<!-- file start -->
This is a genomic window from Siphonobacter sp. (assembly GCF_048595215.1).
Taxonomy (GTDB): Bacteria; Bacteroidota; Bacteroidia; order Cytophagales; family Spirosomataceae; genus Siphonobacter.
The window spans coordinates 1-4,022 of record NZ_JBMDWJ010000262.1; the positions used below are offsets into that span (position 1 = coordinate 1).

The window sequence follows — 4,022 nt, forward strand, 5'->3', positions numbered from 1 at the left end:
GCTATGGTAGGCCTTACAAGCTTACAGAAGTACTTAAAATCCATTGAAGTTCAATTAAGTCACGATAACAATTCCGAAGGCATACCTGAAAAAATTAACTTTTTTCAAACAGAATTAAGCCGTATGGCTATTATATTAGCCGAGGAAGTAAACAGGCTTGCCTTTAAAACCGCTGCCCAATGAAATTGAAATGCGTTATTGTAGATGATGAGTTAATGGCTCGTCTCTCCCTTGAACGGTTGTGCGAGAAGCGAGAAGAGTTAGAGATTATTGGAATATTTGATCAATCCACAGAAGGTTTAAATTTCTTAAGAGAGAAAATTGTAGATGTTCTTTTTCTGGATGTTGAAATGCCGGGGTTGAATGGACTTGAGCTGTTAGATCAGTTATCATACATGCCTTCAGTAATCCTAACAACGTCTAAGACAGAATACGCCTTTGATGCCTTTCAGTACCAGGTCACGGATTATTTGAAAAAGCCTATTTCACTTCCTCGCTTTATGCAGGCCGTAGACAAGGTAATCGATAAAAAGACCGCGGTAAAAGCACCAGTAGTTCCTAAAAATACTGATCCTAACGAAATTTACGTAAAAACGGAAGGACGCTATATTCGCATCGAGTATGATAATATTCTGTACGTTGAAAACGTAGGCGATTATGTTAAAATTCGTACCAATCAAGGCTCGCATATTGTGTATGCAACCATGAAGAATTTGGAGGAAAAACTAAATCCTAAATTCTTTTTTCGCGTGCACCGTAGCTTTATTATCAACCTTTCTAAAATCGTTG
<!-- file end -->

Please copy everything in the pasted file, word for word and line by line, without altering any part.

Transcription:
This is a genomic window from Siphonobacter sp. (assembly GCF_048595215.1).
Taxonomy (GTDB): Bacteria; Bacteroidota; Bacteroidia; order Cytophagales; family Spirosomataceae; genus Siphonobacter.
The window spans coordinates 1-4,022 of record NZ_JBMDWJ010000262.1; the positions used below are offsets into that span (position 1 = coordinate 1).

The window sequence follows — 4,022 nt, forward strand, 5'->3', positions numbered from 1 at the left end:
GCTATGGTAGGCCTTACAAGCTTACAGAAGTACTTAAAATCCATTGAAGTTCAATTAAGTCACGATAACAATTCCGAAGGCATACCTGAAAAAATTAACTTTTTTCAAACAGAATTAAGCCGTATGGCTATTATATTAGCCGAGGAAGTAAACAGGCTTGCCTTTAAAACCGCTGCCCAATGAAATTGAAATGCGTTATTGTAGATGATGAGTTAATGGCTCGTCTCTCCCTTGAACGGTTGTGCGAGAAGCGAGAAGAGTTAGAGATTATTGGAATATTTGATCAATCCACAGAAGGTTTAAATTTCTTAAGAGAGAAAATTGTAGATGTTCTTTTTCTGGATGTTGAAATGCCGGGGTTGAATGGACTTGAGCTGTTAGATCAGTTATCATACATGCCTTCAGTAATCCTAACAACGTCTAAGACAGAATACGCCTTTGATGCCTTTCAGTACCAGGTCACGGATTATTTGAAAAAGCCTATTTCACTTCCTCGCTTTATGCAGGCCGTAGACAAGGTAATCGATAAAAAGACCGCGGTAAAAGCACCAGTAGTTCCTAAAAATACTGATCCTAACGAAATTTACGTAAAAACGGAAGGACGCTATATTCGCATCGAGTATGATAATATTCTGTACGTTGAAAACGTAGGCGATTATGTTAAAATTCGTACCAATCAAGGCTCGCATATTGTGTATGCAACCATGAAGAATTTGGAGGAAAAACTAAATCCTAAATTCTTTTTTCGCGTGCACCGTAGCTTTATTATCAACCTTTCTAAAATCGTTG